A Road Runs Through It: Van Horn at the Crossroads

Hear about a small town at the crossroads of interstates that slice all over Texas and the ground zero for space travel.

By Tom MichaelNovember 12, 2015 9:45 am, ,

This story originally appeared on Marfa Public Radio.

This is a truck stop town and we’re in the center of it, with Patricia Golden from the Van Horn Chamber of Commerce. “This is the old Hwy 80,” Golden says. “The bank-head highway and the cross road here is Highway 90. And that’s where the hotel is – El Capitan Hotel, then kitty-corner we have the Clark Hotel Museum.”

There’s a fountain outside El Capitan, Van Horn’s historic hotel. At the front desk, Pat Munoz says guests come from all parts of the globe. “We’ve got guests from Germany, from Poland, all the United States,” Munoz says.

But they don’t stay long. “One night stays, that’s the majority of it,” Munoz says.

People look for things to do. “They visit the museum. They always ask what can they do, what can they visit,” Munoz says. “We always direct them to the museum.”

Golden opens the door to the museum, the old Clark residence. “The Clarks were ranchers. They sold seeds and cactus, I know. This is the lobby. Where standing in where the Clarks used to live,” Golden says.

They turned their home into a hotel. “There’s a sign here that says please ring the bell,” she says.

A dusty old ledger is open on the desk. “This is their register book,” Golden says.

Almost a century later, the world still passes through Van Horn. Things haven’t changed. “No, not much,” Golden says. “I get tourists all the time and they’re from all these places. And it’s that Bankhead Highway that we sit on. It’s that main highway on the southern route.”

A transcontinental road – the Bankhead Highway – is gone. There’s Interstate 10 now.

Pam Young, a retired schoolteacher, has lived here 56 years. Van Horn’s tagline is Crossroads of the Texas Mountain Trail. “We have mostly motels,” Young says. “Then we also have lots of service stations, gas stations and then restaurants. Although we don’t have as many restaurants as we used to have.”

Young sits across from her friend Darice McVay. “I was born and raised here,” McVay says. “I graduated from high school here. And we used to laugh and say if you stand in the middle of Van Horn, it’s 120 miles to everything.”

“They used to say – whenever Darice and I were growing up – if you wanted to go anywhere scenic, you had to go through Van Horn,” Young says.

McVay lives northwest of town at the Red Rock Ranch, known for its wind-carved sandstone, pictographs, and big horn sheep. It’s a relic now, with abandoned buildings around a large courtyard, but you can see where her grandfather and father kept their motel empire, the old McVay Courts.

“Yeah this is the house I grew up in,” McVay says. “And this is the office from the court. This is front of the station, some of the rooms are singles and some of them are for truckers.”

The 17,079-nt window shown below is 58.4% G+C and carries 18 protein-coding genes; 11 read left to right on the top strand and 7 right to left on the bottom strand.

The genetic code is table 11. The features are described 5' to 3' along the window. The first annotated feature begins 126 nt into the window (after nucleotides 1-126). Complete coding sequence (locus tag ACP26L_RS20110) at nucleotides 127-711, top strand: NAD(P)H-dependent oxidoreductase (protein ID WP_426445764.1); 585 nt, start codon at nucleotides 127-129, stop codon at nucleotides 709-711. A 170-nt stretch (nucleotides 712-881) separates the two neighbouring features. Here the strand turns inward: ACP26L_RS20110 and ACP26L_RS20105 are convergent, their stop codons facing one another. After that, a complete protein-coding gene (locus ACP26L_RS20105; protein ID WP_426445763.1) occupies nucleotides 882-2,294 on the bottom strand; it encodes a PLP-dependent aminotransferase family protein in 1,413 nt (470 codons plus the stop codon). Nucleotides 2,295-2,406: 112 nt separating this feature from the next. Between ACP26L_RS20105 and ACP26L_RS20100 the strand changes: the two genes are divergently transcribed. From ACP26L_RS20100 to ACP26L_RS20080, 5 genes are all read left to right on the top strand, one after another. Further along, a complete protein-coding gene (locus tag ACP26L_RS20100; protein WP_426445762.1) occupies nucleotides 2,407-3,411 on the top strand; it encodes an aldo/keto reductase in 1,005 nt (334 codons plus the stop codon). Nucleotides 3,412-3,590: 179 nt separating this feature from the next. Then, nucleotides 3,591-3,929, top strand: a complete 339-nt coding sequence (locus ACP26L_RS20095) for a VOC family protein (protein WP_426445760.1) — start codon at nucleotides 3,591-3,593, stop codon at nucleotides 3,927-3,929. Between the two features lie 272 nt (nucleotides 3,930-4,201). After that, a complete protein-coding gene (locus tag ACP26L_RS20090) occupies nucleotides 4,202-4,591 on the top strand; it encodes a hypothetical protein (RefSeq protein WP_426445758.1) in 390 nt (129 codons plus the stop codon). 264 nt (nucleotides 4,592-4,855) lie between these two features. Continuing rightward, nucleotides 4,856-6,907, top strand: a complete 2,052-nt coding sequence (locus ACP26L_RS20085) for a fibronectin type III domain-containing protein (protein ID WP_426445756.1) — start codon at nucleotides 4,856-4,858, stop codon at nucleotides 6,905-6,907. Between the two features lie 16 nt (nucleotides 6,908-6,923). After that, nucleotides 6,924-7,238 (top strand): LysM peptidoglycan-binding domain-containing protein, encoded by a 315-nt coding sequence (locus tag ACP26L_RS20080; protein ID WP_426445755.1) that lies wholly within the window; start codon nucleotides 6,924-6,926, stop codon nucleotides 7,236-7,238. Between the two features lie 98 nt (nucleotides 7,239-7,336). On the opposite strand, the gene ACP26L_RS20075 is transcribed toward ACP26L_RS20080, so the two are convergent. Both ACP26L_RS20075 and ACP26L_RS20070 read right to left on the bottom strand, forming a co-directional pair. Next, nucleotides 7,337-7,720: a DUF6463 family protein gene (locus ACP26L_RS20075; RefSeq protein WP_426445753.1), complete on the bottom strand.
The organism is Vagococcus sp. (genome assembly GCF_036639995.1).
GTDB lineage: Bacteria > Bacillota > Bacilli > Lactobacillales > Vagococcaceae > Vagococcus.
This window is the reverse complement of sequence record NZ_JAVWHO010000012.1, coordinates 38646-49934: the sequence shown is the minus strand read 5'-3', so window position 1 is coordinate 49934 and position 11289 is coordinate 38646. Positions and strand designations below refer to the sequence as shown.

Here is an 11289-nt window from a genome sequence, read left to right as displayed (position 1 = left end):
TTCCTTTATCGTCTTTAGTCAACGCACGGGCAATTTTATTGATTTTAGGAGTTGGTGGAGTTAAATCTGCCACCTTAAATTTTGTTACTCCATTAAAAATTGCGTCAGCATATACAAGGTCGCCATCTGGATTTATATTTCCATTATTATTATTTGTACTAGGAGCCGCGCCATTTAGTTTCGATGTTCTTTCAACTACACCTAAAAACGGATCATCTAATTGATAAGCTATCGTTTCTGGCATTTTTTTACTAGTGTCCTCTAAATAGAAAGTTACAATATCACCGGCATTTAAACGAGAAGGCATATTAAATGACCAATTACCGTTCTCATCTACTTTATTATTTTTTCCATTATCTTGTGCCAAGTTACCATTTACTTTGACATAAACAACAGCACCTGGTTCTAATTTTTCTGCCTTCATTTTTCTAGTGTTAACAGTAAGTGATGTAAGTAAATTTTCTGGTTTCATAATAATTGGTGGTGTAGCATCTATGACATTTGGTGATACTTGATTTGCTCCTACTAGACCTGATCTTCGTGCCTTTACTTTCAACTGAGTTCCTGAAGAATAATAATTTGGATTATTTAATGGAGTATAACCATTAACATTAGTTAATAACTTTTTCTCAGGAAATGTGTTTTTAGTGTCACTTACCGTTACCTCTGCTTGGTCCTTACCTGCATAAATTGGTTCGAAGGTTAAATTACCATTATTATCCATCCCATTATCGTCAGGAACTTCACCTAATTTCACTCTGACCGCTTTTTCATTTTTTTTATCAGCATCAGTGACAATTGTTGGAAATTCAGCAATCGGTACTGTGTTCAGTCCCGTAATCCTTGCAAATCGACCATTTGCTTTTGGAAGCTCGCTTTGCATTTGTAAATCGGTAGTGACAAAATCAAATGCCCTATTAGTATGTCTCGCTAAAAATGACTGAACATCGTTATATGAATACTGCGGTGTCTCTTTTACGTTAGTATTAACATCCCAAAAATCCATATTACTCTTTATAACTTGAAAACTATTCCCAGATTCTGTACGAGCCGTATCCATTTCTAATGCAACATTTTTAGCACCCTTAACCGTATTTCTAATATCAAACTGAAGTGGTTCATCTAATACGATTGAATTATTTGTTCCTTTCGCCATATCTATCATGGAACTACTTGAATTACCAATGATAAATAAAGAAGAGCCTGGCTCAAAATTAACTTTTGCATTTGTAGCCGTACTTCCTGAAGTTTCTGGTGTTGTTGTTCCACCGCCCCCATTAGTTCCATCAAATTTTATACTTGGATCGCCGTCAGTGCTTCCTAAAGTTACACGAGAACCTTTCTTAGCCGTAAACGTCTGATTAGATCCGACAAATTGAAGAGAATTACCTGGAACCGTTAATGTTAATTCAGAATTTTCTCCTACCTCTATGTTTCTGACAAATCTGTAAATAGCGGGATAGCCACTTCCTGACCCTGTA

The McVay Courts thrived for more than 30 years. Then, “My daddy closed it down in the late 60s and early 70s,” McVay says. “But something else happened in the early 1970s: Oh, the interstate back there.”

That dull roar in the background, that, for the past 40 years has carried drivers past Van Horn at high speeds.

Burt Brownfield and has lived in Van Horn since 1970. He just celebrated his 90th birthday, at El Capitan, with chile verde and tortillas, and neighbors telling tales about him. “It’s a nice little town to live in,” Brownfield says. “I like it very much.”

Van Horn was his place for a second chance, when raising cotton failed. “And that’s what broke me – Señor Cotton,” he says.

Tourism is still the main economic activity. Instead of cars, there may soon be rockets. Blue Origin’s first developmental spacecraft test flight took off this spring. Blue Origin is owned by Amazon founder Jeff Bezos. Rocket scientists are developing sub-orbital flights outside of Van Horn for space tourism.

“They’ve made an impact on the town,” Pam Young says.

“Well we have this Blue Origin,” Brownfield says. “Bezos bought a lot of land here. You buy a ticket and they put you up and bring you back.”

It’s an expensive ticket. Would Brownfield do it? “Sure, I’d go tomorrow,” he says.

At age 90 he still drives his pickup. He quit competitive team roping five years ago and just gave up horseback riding two years ago. But into the skies? Heck, yeah, just days before, he was up in a small plane.

“Just got through with a friend who owned an airplane,” Brownfield says. “And how pretty it is. It’s green for a change. And the Sierra Diablo escarpment was green and pretty. So we took some pictures of that.”

And that’s his question for the astronauts. What does West Texas look like from way up there. Is it just as green?

“I ranched awhile too and I had always liked the rain,” he says. “I was wondering if they could see some of the green different, a different color. But anyway, it’s outer space, whatever that is.”

In West Texas, there’s always room for improvement. You can go a little faster on the roads, or a little higher in the sky, but the concerns remain down to earth.